6. Bodily-Kinesthetic Intelligence (Body Smart)
Bodily kinesthetic intelligence is the capacity to manipulate objects and use a variety of physical skills. This intelligence also involves a sense of timing and the perfection of skills through mind–body union. Athletes, dancers, surgeons, and craftspeople exhibit well-developed bodily kinesthetic intelligence.
7. Linguistic Intelligence (Word Smart)
Linguistic intelligence is the ability to think in words and to use language to express and appreciate complex meanings. Linguistic intelligence allows us to understand the order and meaning of words and to apply meta-linguistic skills to reflect on our use of language. Linguistic intelligence is the most widely shared human competence and is evident in poets, novelists, journalists, and effective public speakers. Young adults with this kind of intelligence enjoy writing, reading, telling stories or doing crossword puzzles.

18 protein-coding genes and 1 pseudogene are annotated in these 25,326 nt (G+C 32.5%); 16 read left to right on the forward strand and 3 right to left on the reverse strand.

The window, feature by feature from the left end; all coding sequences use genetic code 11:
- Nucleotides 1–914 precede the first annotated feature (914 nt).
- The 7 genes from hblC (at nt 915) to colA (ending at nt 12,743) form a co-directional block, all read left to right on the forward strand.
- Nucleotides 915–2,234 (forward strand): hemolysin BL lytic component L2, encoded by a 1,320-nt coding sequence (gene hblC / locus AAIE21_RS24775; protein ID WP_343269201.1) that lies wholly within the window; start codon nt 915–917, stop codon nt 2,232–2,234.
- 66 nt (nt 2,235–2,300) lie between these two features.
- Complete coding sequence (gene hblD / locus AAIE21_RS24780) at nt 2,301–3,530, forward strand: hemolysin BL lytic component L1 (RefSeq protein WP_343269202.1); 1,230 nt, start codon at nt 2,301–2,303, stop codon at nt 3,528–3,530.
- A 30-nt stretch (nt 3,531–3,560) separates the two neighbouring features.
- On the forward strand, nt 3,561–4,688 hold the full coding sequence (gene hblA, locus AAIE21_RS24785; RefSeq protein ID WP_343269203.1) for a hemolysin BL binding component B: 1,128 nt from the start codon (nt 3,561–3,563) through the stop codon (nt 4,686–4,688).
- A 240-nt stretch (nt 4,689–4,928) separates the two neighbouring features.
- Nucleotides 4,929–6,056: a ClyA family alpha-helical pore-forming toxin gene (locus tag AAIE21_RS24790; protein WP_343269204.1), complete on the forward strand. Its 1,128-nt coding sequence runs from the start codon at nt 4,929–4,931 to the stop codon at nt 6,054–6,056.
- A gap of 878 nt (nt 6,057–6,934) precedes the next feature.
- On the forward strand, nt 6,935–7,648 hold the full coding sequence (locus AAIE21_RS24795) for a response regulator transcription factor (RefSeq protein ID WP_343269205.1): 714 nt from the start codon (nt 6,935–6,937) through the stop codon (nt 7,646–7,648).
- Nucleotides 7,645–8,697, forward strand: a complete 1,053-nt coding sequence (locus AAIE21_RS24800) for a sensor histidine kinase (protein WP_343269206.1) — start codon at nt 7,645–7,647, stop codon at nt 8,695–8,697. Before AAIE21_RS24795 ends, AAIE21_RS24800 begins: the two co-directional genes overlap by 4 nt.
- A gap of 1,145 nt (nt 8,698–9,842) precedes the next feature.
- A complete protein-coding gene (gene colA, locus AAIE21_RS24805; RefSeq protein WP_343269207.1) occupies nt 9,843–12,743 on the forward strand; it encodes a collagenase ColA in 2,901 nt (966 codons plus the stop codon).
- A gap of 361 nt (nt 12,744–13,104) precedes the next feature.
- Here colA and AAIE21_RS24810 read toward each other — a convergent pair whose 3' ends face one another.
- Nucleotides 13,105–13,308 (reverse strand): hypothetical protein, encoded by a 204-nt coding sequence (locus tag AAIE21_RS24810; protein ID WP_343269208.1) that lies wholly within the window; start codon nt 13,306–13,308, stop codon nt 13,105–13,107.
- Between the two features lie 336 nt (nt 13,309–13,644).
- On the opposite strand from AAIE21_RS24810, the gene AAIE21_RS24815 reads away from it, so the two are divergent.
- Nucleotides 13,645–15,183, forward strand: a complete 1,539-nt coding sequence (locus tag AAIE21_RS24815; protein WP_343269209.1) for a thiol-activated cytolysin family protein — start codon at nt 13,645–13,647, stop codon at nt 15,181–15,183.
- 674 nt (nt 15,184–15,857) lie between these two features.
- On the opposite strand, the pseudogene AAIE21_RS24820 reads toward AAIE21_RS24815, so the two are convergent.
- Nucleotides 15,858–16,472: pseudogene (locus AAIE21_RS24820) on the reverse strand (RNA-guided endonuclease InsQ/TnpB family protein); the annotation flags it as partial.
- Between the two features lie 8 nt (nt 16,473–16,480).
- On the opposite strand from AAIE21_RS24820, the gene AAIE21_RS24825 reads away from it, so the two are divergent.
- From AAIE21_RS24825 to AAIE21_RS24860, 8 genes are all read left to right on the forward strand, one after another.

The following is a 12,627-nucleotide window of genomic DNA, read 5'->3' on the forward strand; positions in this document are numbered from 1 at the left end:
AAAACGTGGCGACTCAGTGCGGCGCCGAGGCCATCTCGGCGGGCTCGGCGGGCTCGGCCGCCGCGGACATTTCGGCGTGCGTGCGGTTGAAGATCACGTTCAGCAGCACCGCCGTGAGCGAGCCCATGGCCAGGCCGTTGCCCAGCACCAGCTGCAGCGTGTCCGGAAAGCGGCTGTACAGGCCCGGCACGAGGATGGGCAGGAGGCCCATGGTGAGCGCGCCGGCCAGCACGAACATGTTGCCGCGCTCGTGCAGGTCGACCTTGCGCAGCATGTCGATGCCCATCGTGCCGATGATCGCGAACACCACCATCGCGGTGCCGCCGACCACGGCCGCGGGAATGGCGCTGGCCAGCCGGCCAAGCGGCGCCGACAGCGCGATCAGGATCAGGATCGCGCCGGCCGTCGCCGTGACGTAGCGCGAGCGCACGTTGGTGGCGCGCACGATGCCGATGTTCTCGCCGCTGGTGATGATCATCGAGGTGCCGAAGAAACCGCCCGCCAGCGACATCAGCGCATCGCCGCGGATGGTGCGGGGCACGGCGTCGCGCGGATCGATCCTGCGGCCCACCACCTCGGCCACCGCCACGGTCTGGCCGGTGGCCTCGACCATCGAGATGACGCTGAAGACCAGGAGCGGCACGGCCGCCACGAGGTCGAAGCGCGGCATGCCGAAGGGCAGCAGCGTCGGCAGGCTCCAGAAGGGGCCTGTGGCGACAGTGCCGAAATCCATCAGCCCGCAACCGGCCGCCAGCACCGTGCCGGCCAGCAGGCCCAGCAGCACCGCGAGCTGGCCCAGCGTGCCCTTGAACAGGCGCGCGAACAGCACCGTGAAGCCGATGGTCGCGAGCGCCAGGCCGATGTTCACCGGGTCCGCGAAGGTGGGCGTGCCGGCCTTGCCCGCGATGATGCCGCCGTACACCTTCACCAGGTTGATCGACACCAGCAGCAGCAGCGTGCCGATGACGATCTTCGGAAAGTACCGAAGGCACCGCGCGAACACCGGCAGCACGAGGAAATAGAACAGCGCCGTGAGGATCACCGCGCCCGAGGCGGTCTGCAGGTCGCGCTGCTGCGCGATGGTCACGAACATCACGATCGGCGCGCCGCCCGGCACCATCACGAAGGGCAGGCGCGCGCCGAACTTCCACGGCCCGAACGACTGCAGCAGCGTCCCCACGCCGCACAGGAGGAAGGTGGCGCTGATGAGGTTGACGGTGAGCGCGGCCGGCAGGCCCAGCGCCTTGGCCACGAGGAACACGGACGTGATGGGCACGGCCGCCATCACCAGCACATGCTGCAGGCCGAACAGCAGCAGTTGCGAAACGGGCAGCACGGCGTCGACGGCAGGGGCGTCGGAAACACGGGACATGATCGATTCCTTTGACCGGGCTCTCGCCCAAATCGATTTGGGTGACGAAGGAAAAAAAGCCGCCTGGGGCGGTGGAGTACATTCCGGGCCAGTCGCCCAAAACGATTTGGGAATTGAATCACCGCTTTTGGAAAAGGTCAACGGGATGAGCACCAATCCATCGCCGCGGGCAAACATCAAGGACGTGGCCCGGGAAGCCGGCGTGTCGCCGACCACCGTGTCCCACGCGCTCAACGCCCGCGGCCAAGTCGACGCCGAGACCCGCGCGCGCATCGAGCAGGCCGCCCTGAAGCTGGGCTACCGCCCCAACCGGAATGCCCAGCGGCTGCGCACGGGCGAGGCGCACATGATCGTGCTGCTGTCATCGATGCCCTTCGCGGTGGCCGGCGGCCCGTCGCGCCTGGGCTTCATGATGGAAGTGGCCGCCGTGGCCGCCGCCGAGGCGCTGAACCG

8. Intra-personal Intelligence (Self Smart)
Intra-personal intelligence is the capacity to understand oneself and one’s thoughts and feelings, and to use such knowledge in planning and directioning one’s life. Intra-personal intelligence involves not only an appreciation of the self, but also of the human condition. It is evident in psychologist, spiritual leaders, and philosophers. These young adults may be shy. They are very aware of their own feelings and are self-motivated.
9. Spatial Intelligence (Picture Smart)
Spatial intelligence is the ability to think in three dimensions. Core capacities include mental imagery, spatial reasoning, image manipulation, graphic and artistic skills, and an active imagination. Sailors, pilots, sculptors, painters, and architects all exhibit spatial intelligence. Young adults with this kind of intelligence may be fascinated with mazes or jigsaw puzzles, or spend free time drawing or daydreaming.